In January 1774, a large protest meeting against England called by the town of Dover was held in the Quaker meetinghouse. A resolution upholding the demand for the right of representation in government was unanimously passed.
We’re left wondering why the Friends meetinghouse rather than the Congregational one funded by the town, or whether the town fathers even asked permission.
But a year later, Quaker Nathaniel Meader and others made a public declaration, “We do not choose to sign allegiance to the colonies,” in part as a matter of not swearing oaths but more likely a reflection of their desire to avoid warfare.
Like the earlier decades of hostilities with the French and their Native allies, this was a special trial of faith for Quakers, who were committed to nonviolence and peacemaking. The historic peace testimony given to King Charles II in 1660 declared warfare to be contrary to the spirit and teaching of Christ as well as the practice of the apostles. Friends recognized clearly that violence begets more violence and arises from sin.
“Our principle is, and our Practice have always been, to seek peace and ensue it and to follow after righteousness and the knowledge of God, seeking the good and welfare and doing that which tends to the peace of all,” the testimony states. “We know that wars and fightings proceed from the lusts of men, out of which lusts the Lord hath redeemed us, and so out of the occasion of war. The occasion of which war, and war itself (wherein envious men, who are lovers of themselves more than lovers of God, lust, kill, and desire to have men’s lives or estates) ariseth from the lust. All bloody principles and practices, we, as to our own particulars, do utterly deny, with all outward wars and strife and fightings with outward weapons, for any end or under any pretense whatsoever. And this is our testimony to the whole world.”
The document also rejects conditions for allowing arms:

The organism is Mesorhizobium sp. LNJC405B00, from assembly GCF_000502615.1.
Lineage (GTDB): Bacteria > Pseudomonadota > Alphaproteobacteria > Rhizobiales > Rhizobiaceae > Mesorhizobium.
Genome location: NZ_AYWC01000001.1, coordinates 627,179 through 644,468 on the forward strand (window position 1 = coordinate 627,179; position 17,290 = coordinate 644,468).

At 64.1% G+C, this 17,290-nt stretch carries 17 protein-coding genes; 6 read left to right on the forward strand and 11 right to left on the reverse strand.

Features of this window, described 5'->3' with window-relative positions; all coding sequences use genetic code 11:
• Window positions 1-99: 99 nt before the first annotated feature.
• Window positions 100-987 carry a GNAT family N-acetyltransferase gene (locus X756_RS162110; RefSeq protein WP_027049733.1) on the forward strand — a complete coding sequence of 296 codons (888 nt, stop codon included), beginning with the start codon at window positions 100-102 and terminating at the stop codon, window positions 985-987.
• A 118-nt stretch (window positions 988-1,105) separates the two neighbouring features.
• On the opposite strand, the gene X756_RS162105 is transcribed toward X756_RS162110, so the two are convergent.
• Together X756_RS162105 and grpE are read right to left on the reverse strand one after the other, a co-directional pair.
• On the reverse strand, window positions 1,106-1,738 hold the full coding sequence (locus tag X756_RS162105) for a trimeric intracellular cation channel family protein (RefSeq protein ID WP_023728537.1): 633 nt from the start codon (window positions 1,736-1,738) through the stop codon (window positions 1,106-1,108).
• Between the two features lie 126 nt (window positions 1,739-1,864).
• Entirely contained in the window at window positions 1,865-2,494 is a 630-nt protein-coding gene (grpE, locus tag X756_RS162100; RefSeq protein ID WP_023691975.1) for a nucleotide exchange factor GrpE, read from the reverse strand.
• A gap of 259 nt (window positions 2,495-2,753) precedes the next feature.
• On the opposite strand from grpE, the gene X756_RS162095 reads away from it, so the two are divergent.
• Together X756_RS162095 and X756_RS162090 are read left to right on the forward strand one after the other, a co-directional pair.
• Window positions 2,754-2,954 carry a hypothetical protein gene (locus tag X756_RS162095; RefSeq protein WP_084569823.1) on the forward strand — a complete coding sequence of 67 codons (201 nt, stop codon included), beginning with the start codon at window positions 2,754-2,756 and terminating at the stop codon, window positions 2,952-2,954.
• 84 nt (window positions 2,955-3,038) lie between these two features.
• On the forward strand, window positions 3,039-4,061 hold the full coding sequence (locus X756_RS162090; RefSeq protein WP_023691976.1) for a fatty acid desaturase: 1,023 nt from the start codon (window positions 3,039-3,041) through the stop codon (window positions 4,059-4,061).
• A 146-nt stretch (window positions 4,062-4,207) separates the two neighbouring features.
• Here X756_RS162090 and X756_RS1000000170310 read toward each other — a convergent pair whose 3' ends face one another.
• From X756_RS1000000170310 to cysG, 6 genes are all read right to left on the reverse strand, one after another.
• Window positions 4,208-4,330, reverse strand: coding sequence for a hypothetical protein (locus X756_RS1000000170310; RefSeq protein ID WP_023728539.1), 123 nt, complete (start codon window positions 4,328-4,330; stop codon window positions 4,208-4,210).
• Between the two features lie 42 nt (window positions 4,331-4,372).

“That the spirit of Christ, by which we are guided, is not changeable, so as once to command us from a thing as evil and again to move unto it; and we do certainly know, and so testify to the world, that the spirit of Christ, which leads us into all Truth, will never move us to fight and war against any man with outward weapons, neither for the kingdom of Christ, nor for the kingdoms of this world.”
Friends were instead set upon living out the Peaceable Kingdom described in the prophecies of Isaiah. “For which cause we shall freely give up our bodies a sacrifice, rather than disobey the Lord. For we know, as the Lord hath kept us innocent, so he will plead our cause, when there is none in the earth to plead it. So we, in obedience to his truth, do not love our lives unto the death [that is, a life of sin, but rather] that we may do his will, and wrong no man in our generation, but seek the good and peace of all men. And he that hath commanded us that we shall not swear at all, hath also commanded us that we shall not kill, so that we can neither kill men, nor swear for or against them.”
A Dover Meeting minute of 3rd mo 23rd 1776 speaks of three who went to war: “After deliberate consideration thereof it is the judgement of the meeting that the above named friends should not stand as members of our said meeting until they return with unfeigned repentance for the above misconduct.”
Even so, the first reading in town of the Declaration of Independence was made at the Quaker meetinghouse.
The Peace Testimony wasn’t the only reason for Friends to be troubled by the Revolutionary War. There was no basis to assume that a new government would respect their hard-earned religious liberty. Quakers also had strong ties to their British coreligionists.
Some, like Nathaniel Greene of Rhode Island, did take up arms or otherwise support political independence. British unjust seizure of his brother’s shipping fleet pushed Nathaniel into action. As a general, he is renowned as a brilliant strategist, though his most famous campaign was one largely of retreat that ultimately exhausted the enemy.
Dover Friends sadly agreed that those who joined the fighting could no longer be counted as members, at least until they expressed repentance. The decision came at a steep price.
The Quaker archives at the University of Massachusetts contain three collections of Denials, or disownments, at Dover. The first covers general offenses, 1761 to 1801. The second, marriages, 1721 to 1800. The third, military service, 1775 to 1778.
I’m sure all three are heavy reading.
In Berwick alone, at least 18 young men with Quaker surnames enlisted, according to a tally by the local historical society. Assembling similar tallies in the other communities covered by Dover Meeting would be a challenge.
In the end, the Constitution of the new nation would include a Bill of Rights based largely on Quaker William Penn’s 1701 Charter of Liberties for Pennsylvania. To commemorate the jubilee anniversary of that charter, a large bell was commissioned to be cast and initially known as the Great Quaker Bell, now renowned as the Liberty Bell for its inscription from Leviticus 25:10.
Look it up. It’s a revolutionary economic and social concept.
Check out my new book, Quaking Dover, available in your choice of ebook platforms at Smashwords.com.
Welcome to Dover’s upcoming 400th anniversary.